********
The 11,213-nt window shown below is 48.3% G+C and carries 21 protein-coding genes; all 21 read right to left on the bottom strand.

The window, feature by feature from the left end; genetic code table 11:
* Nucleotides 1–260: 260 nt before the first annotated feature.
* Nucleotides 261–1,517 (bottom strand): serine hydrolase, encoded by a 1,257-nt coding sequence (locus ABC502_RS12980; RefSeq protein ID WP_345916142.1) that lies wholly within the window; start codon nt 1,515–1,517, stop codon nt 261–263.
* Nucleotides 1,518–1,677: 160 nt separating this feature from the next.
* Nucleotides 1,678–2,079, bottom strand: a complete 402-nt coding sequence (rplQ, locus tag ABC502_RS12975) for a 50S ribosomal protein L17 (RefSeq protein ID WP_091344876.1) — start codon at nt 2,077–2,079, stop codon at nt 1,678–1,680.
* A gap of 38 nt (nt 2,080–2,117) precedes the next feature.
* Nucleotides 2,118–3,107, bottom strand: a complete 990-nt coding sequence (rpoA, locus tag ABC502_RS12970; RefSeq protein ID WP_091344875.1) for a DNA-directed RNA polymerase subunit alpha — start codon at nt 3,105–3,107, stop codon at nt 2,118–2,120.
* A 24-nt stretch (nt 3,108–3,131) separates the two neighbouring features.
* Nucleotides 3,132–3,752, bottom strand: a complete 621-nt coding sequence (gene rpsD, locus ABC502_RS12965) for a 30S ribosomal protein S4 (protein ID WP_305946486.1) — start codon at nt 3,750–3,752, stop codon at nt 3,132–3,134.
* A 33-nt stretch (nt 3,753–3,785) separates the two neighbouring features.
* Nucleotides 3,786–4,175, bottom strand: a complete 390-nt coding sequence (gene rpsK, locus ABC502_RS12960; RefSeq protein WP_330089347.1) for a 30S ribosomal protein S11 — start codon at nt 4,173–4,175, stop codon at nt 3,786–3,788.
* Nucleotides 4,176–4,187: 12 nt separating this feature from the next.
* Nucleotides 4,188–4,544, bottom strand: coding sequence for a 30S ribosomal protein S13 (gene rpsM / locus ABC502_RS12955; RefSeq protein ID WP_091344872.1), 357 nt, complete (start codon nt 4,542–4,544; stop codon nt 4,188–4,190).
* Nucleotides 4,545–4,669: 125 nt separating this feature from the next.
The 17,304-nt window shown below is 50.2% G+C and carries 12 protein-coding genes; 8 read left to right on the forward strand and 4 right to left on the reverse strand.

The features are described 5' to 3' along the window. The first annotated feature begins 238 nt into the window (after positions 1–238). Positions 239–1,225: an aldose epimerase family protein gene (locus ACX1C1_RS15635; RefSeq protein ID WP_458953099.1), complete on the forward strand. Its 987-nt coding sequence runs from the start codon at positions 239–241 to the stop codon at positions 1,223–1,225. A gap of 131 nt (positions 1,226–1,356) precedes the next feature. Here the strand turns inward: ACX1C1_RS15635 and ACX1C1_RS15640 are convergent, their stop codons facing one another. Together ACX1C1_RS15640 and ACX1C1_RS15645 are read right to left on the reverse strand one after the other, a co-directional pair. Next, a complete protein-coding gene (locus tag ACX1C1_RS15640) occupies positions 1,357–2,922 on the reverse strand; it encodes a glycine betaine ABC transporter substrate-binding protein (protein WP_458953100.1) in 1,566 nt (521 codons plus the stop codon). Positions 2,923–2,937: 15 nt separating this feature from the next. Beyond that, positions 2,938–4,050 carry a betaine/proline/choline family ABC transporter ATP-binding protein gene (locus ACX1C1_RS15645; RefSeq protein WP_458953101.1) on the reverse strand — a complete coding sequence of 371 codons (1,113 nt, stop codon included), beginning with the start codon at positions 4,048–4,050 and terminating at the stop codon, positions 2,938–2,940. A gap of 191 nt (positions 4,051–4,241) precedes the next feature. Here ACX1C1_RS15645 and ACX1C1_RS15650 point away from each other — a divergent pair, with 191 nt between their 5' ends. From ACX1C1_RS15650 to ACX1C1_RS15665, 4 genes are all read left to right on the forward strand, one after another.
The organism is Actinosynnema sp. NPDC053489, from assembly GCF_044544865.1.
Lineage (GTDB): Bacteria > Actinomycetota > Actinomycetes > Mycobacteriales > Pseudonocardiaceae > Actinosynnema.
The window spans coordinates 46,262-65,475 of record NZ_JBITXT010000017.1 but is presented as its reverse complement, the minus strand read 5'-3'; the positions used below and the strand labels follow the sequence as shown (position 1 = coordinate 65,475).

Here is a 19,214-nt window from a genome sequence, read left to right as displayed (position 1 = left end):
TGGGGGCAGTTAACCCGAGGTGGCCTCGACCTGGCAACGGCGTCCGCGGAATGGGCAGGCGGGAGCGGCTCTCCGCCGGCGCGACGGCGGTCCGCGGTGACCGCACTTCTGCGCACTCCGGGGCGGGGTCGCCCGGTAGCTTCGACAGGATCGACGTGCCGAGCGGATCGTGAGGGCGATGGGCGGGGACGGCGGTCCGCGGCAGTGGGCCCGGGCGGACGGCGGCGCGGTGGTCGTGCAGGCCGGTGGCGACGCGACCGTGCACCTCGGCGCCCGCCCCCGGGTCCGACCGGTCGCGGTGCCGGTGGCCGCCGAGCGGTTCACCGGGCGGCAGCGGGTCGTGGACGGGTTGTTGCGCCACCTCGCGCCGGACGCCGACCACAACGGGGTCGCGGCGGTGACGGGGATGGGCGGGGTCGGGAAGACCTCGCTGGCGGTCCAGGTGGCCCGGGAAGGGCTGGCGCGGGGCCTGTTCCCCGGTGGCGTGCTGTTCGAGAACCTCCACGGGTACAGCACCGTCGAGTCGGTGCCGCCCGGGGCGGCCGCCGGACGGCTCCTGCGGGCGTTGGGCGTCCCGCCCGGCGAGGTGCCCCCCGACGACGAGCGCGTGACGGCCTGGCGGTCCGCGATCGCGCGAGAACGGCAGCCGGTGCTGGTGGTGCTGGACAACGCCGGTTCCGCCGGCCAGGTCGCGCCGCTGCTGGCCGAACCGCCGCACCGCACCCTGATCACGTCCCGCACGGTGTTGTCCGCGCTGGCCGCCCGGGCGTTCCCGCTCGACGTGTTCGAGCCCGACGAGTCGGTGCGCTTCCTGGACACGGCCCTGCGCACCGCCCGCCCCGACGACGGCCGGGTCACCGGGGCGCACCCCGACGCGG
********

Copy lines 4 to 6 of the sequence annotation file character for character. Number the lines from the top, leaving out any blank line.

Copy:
* Nucleotides 261–1,517 (bottom strand): serine hydrolase, encoded by a 1,257-nt coding sequence (locus ABC502_RS12980; RefSeq protein ID WP_345916142.1) that lies wholly within the window; start codon nt 1,515–1,517, stop codon nt 261–263.
* Nucleotides 1,518–1,677: 160 nt separating this feature from the next.
* Nucleotides 1,678–2,079, bottom strand: a complete 402-nt coding sequence (rplQ, locus tag ABC502_RS12975) for a 50S ribosomal protein L17 (RefSeq protein ID WP_091344876.1) — start codon at nt 2,077–2,079, stop codon at nt 1,678–1,680.